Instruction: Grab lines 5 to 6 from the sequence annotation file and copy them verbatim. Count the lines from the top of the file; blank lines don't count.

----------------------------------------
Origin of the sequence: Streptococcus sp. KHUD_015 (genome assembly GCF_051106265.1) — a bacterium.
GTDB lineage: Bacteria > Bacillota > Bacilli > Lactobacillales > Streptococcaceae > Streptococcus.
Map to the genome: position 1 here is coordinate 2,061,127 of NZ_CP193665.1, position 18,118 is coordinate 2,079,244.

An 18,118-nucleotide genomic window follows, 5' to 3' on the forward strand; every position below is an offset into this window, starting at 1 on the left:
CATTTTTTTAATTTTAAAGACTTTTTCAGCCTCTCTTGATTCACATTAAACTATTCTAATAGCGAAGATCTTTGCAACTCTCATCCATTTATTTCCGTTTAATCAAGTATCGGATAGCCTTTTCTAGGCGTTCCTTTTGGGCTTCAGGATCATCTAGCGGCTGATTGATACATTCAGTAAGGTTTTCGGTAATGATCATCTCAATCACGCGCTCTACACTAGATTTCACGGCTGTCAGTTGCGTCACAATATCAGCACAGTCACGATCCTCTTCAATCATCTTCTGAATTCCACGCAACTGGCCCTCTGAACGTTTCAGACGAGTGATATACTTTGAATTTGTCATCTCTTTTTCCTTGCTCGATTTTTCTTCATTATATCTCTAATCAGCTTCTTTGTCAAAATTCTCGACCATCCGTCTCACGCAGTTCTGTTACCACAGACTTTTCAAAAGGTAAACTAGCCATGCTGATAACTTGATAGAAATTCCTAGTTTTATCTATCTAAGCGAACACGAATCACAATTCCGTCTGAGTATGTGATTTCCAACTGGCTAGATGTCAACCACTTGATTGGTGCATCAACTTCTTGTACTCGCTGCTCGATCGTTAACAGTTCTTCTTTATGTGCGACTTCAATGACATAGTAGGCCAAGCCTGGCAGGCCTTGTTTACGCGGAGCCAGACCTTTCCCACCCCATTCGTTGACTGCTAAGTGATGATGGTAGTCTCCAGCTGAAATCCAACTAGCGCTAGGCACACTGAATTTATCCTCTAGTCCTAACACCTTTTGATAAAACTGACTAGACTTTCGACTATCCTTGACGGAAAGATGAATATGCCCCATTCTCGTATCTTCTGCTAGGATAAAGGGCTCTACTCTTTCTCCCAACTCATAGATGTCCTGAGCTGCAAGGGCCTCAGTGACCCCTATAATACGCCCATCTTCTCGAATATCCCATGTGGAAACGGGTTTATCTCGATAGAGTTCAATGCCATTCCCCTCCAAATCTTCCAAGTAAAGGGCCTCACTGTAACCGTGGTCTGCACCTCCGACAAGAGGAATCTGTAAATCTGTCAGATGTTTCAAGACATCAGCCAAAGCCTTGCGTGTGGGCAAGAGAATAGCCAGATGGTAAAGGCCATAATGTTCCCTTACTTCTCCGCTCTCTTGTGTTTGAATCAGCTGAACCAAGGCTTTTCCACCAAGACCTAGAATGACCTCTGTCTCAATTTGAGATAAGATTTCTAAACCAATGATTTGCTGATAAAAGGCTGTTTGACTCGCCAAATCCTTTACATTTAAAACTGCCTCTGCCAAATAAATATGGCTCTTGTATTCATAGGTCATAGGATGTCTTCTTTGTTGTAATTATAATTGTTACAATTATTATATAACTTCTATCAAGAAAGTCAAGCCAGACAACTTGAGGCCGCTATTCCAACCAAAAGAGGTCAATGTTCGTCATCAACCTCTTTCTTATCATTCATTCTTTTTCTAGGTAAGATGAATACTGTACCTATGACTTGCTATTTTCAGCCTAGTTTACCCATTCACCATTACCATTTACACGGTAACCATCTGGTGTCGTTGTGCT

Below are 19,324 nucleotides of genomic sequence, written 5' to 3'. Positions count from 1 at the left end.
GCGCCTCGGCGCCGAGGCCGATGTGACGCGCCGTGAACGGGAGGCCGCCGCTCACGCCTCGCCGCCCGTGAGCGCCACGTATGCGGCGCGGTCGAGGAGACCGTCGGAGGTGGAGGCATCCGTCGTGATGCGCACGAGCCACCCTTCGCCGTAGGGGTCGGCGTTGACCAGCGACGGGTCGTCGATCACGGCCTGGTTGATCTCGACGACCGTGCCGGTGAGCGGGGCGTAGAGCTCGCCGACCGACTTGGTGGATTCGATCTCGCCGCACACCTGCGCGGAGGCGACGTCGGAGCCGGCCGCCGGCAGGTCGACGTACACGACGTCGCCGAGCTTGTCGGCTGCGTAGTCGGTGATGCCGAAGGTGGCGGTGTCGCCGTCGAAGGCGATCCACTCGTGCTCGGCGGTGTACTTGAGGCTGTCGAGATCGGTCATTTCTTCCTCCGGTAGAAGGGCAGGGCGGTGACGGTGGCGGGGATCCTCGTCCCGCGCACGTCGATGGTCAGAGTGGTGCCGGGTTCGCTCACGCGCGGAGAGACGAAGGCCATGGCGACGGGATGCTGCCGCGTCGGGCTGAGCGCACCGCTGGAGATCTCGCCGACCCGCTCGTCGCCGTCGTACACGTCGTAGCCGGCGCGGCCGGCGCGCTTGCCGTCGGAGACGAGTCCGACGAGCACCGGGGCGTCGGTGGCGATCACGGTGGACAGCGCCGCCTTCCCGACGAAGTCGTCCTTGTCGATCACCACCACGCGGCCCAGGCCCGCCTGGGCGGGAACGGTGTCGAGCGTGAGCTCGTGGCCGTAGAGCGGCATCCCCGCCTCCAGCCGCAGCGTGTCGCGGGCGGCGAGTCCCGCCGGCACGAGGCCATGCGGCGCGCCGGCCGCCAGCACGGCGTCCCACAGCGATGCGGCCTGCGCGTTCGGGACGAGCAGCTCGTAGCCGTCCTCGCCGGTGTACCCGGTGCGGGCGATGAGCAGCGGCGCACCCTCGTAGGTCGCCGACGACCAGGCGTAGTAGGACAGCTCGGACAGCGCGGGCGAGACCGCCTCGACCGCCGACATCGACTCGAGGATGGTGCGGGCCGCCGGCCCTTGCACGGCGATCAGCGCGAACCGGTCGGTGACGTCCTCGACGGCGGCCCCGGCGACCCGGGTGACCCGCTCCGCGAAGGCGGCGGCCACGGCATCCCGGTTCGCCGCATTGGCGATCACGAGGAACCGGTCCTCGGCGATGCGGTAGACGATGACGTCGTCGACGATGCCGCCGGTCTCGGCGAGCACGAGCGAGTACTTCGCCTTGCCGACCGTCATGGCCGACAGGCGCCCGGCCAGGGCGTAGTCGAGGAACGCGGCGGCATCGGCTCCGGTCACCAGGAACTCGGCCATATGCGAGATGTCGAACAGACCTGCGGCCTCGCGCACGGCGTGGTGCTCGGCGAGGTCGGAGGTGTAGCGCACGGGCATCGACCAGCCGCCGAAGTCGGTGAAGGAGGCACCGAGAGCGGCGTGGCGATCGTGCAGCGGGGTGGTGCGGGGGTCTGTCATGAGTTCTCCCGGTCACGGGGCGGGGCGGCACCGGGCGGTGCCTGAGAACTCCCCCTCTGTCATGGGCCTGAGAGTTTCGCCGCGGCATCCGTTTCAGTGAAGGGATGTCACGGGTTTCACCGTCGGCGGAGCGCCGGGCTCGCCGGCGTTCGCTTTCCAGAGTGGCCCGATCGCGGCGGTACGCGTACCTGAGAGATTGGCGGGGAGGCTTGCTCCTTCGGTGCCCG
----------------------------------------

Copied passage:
CATTTTTTTAATTTTAAAGACTTTTTCAGCCTCTCTTGATTCACATTAAACTATTCTAATAGCGAAGATCTTTGCAACTCTCATCCATTTATTTCCGTTTAATCAAGTATCGGATAGCCTTTTCTAGGCGTTCCTTTTGGGCTTCAGGATCATCTAGCGGCTGATTGATACATTCAGTAAGGTTTTCGGTAATGATCATCTCAATCACGCGCTCTACACTAGATTTCACGGCTGTCAGTTGCGTCACAATATCAGCACAGTCACGATCCTCTTCAATCATCTTCTGAATTCCACGCAACTGGCCCTCTGAACGTTTCAGACGAGTGATATACTTTGAATTTGTCATCTCTTTTTCCTTGCTCGATTTTTCTTCATTATATCTCTAATCAGCTTCTTTGTCAAAATTCTCGACCATCCGTCTCACGCAGTTCTGTTACCACAGACTTTTCAAAAGGTAAACTAGCCATGCTGATAACTTGATAGAAATTCCTAGTTTTATCTATCTAAGCGAACACGAATCACAATTCCGTCTGAGTATGTGATTTCCAACTGGCTAGATGTCAACCACTTGATTGGTGCATCAACTTCTTGTACTCGCTGCTCGATCGTTAACAGTTCTTCTTTATGTGCGACTTCAATGACATAGTAGGCCAAGCCTGGCAGGCCTTGTTTACGCGGAGCCAGACCTTTCCCACCCCATTCGTTGACTGCTAAGTGATGATGGTAGTCTCCAGCTGAAATCCAACTAGCGCTAGGCACACTGAATTTATCCTCTAGTCCTAACACCTTTTGATAAAACTGACTAGACTTTCGACTATCCTTGACGGAAAGATGAATATGCCCCATTCTCGTATCTTCTGCTAGGATAAAGGGCTCTACTCTTTCTCCCAACTCATAGATGTCCTGAGCTGCAAGGGCCTCAGTGACCCCTATAATACGCCCATCTTCTCGAATATCCCATGTGGAAACGGGTTTATCTCGATAGAGTTCAATGCCATTCCCCTCCAAATCTTCCAAGTAAAGGGCCTCACTGTAACCGTGGTCTGCACCTCCGACAAGAGGAATCTGTAAATCTGTCAGATGTTTCAAGACATCAGCCAAAGCCTTGCGTGTGGGCAAGAGAATAGCCAGATGGTAAAGGCCATAATGTTCCCTTACTTCTCCGCTCTCTTGTGTTTGAATCAGCTGAACCAAGGCTTTTCCACCAAGACCTAGAATGACCTCTGTCTCAATTTGAGATAAGATTTCTAAACCAATGATTTGCTGATAAAAGGCTGTTTGACTCGCCAAATCCTTTACATTTAAAACTGCCTCTGCCAAATAAATATGGCTCTTGTATTCATAGGTCATAGGATGTCTTCTTTGTTGTAATTATAATTGTTACAATTATTATATAACTTCTATCAAGAAAGTCAAGCCAGACAACTTGAGGCCGCTATTCCAACCAAAAGAGGTCAATGTTCGTCATCAACCTCTTTCTTATCATTCATTCTTTTTCTAGGTAAGATGAATACTGTACCTATGACTTGCTATTTTCAGCCTAGTTTACCCATTCACCATTACCATTTACACGGTAACCATCTGGTGTCGTTGTGCT

Below are 19,324 nucleotides of genomic sequence, written 5' to 3'. Positions count from 1 at the left end.